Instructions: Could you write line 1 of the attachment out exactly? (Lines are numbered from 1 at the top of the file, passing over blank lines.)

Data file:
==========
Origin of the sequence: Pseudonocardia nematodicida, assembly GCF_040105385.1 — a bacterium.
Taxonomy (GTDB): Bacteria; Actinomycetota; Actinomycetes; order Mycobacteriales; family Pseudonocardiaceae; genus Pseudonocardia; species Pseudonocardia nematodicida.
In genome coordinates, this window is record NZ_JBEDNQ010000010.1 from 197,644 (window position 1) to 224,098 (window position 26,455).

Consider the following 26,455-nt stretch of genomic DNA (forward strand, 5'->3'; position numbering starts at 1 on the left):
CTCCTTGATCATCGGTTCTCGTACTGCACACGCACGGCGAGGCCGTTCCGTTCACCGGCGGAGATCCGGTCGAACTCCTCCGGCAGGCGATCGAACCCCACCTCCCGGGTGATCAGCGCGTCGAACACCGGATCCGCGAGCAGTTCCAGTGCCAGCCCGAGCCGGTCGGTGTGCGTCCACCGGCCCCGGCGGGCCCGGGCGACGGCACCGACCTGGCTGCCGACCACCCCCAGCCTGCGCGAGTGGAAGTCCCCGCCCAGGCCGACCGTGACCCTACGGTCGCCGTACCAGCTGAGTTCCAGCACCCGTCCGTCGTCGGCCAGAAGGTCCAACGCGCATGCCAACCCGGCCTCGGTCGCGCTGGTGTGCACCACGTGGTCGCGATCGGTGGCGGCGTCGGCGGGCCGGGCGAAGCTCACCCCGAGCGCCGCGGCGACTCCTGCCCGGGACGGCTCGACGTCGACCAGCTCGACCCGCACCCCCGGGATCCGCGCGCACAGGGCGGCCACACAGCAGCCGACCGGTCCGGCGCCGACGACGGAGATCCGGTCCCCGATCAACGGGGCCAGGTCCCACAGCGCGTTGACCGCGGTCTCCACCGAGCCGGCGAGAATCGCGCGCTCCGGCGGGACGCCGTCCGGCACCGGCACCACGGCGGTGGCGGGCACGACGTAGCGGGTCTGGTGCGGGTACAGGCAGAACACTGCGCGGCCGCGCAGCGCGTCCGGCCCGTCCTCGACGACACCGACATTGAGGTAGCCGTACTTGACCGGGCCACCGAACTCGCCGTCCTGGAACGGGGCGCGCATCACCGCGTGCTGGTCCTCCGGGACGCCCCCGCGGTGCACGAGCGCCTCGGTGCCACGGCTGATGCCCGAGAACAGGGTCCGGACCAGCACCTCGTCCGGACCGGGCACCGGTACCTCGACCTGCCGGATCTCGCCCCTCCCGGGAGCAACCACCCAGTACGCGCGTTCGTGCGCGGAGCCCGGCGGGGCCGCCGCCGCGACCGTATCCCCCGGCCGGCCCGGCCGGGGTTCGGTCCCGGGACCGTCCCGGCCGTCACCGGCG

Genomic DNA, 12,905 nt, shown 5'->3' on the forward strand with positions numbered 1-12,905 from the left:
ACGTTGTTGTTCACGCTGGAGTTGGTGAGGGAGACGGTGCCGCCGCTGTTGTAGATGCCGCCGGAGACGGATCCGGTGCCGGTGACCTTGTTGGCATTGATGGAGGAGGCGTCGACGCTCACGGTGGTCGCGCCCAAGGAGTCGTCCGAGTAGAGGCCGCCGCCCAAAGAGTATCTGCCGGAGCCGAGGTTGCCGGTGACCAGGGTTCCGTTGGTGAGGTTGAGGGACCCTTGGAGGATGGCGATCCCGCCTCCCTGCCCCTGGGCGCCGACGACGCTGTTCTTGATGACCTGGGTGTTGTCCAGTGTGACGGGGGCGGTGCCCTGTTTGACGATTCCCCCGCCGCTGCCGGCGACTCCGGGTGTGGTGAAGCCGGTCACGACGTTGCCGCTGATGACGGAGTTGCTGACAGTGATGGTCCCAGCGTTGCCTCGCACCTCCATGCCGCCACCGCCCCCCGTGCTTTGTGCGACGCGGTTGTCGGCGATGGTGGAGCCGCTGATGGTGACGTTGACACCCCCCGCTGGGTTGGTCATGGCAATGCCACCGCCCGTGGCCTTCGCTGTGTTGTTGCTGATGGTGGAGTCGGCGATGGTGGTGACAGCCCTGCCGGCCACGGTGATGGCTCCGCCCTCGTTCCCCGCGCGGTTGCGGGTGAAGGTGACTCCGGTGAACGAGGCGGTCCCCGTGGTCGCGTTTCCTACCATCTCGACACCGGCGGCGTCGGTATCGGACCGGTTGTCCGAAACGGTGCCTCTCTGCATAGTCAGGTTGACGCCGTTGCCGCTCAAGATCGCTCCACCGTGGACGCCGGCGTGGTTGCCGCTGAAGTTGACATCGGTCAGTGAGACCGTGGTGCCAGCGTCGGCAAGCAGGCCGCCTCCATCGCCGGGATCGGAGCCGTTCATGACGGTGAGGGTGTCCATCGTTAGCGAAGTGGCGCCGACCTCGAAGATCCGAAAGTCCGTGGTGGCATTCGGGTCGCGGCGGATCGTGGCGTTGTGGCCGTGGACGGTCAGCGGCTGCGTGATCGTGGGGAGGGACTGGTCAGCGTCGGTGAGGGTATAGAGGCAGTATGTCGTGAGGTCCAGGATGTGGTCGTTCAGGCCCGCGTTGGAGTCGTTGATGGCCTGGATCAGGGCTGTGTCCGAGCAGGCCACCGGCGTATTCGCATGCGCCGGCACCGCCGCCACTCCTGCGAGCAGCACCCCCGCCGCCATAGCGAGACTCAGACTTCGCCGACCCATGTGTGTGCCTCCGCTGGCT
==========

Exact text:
Origin of the sequence: Pseudonocardia nematodicida, assembly GCF_040105385.1 — a bacterium.